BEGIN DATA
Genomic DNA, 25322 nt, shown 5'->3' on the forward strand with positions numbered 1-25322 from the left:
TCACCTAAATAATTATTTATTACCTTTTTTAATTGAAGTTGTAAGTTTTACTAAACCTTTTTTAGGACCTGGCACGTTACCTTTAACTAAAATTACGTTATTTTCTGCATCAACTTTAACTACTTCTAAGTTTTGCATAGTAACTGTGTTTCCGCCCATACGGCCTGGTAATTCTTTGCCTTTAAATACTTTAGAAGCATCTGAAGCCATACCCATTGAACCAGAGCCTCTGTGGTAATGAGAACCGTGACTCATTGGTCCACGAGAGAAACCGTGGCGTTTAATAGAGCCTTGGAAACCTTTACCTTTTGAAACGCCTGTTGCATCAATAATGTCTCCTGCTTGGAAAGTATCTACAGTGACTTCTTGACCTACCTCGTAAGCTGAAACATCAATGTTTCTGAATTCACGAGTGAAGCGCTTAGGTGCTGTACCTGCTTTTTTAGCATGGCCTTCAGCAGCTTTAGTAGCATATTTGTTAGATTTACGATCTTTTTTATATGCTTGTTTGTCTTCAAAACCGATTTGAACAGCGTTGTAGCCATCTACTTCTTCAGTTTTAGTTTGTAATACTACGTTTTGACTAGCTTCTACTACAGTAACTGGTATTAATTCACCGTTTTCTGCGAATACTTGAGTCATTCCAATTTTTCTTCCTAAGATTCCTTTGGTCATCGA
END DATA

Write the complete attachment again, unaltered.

Genomic DNA, 25322 nt, shown 5'->3' on the forward strand with positions numbered 1-25322 from the left:
TCACCTAAATAATTATTTATTACCTTTTTTAATTGAAGTTGTAAGTTTTACTAAACCTTTTTTAGGACCTGGCACGTTACCTTTAACTAAAATTACGTTATTTTCTGCATCAACTTTAACTACTTCTAAGTTTTGCATAGTAACTGTGTTTCCGCCCATACGGCCTGGTAATTCTTTGCCTTTAAATACTTTAGAAGCATCTGAAGCCATACCCATTGAACCAGAGCCTCTGTGGTAATGAGAACCGTGACTCATTGGTCCACGAGAGAAACCGTGGCGTTTAATAGAGCCTTGGAAACCTTTACCTTTTGAAACGCCTGTTGCATCAATAATGTCTCCTGCTTGGAAAGTATCTACAGTGACTTCTTGACCTACCTCGTAAGCTGAAACATCAATGTTTCTGAATTCACGAGTGAAGCGCTTAGGTGCTGTACCTGCTTTTTTAGCATGGCCTTCAGCAGCTTTAGTAGCATATTTGTTAGATTTACGATCTTTTTTATATGCTTGTTTGTCTTCAAAACCGATTTGAACAGCGTTGTAGCCATCTACTTCTTCAGTTTTAGTTTGTAATACTACGTTTTGACTAGCTTCTACTACAGTAACTGGTATTAATTCACCGTTTTCTGCGAATACTTGAGTCATTCCAATTTTTCTTCCTAAGATTCCTTTGGTCATCGA